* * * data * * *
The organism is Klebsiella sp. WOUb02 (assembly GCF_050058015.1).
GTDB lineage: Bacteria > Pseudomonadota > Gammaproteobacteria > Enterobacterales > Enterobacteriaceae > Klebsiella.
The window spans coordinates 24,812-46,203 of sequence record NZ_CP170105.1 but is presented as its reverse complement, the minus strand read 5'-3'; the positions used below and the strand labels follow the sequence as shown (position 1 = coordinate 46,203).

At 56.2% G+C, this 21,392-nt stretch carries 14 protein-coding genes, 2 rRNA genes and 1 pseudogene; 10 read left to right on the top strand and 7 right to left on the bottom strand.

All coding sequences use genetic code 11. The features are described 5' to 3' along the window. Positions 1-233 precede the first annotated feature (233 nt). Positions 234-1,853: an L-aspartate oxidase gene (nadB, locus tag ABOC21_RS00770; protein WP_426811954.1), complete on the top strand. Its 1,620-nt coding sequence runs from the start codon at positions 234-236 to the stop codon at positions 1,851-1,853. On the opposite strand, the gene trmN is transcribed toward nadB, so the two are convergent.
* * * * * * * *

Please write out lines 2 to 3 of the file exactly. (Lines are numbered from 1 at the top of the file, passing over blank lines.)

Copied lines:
GTDB lineage: Bacteria > Pseudomonadota > Gammaproteobacteria > Enterobacterales > Enterobacteriaceae > Klebsiella.
The window spans coordinates 24,812-46,203 of sequence record NZ_CP170105.1 but is presented as its reverse complement, the minus strand read 5'-3'; the positions used below and the strand labels follow the sequence as shown (position 1 = coordinate 46,203).